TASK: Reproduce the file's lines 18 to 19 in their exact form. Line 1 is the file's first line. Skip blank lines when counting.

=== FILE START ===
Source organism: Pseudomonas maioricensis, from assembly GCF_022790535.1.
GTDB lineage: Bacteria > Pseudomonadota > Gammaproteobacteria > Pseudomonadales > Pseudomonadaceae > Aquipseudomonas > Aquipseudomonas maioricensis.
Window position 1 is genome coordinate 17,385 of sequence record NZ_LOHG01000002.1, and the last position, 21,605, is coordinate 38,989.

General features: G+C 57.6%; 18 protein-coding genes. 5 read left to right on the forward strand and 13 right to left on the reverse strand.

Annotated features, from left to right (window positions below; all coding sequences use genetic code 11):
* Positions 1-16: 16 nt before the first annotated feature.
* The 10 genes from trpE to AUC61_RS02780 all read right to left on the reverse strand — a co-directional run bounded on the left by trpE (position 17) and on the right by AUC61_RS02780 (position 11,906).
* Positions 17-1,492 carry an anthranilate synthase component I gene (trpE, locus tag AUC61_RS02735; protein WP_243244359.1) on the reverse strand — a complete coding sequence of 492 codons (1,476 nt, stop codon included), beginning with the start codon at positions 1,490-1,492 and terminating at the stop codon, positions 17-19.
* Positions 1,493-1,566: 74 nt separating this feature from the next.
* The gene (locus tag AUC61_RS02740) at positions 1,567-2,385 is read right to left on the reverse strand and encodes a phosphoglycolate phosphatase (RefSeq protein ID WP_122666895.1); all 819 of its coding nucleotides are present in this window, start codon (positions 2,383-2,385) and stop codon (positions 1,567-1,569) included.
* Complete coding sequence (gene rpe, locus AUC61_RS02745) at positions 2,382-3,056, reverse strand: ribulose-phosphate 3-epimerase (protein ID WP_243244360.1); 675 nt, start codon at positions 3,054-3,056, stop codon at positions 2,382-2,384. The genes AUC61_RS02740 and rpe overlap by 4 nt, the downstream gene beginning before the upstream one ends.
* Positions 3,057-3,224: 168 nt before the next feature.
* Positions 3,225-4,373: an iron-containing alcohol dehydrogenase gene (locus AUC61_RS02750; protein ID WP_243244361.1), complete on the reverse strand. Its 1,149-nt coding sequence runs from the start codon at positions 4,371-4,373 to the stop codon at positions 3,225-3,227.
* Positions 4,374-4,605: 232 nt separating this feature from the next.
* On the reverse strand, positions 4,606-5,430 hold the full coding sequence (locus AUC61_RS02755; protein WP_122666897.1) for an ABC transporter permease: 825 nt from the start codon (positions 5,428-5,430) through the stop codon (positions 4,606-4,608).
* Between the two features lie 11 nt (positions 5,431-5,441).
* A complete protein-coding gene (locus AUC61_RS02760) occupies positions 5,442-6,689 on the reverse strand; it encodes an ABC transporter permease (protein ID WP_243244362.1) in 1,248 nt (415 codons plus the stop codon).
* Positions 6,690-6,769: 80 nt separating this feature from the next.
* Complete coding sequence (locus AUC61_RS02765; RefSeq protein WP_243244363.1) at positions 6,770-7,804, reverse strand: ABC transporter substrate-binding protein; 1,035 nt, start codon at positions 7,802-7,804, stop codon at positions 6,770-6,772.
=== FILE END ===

* Positions 6,690-6,769: 80 nt separating this feature from the next.
* Complete coding sequence (locus AUC61_RS02765; RefSeq protein WP_243244363.1) at positions 6,770-7,804, reverse strand: ABC transporter substrate-binding protein; 1,035 nt, start codon at positions 7,802-7,804, stop codon at positions 6,770-6,772.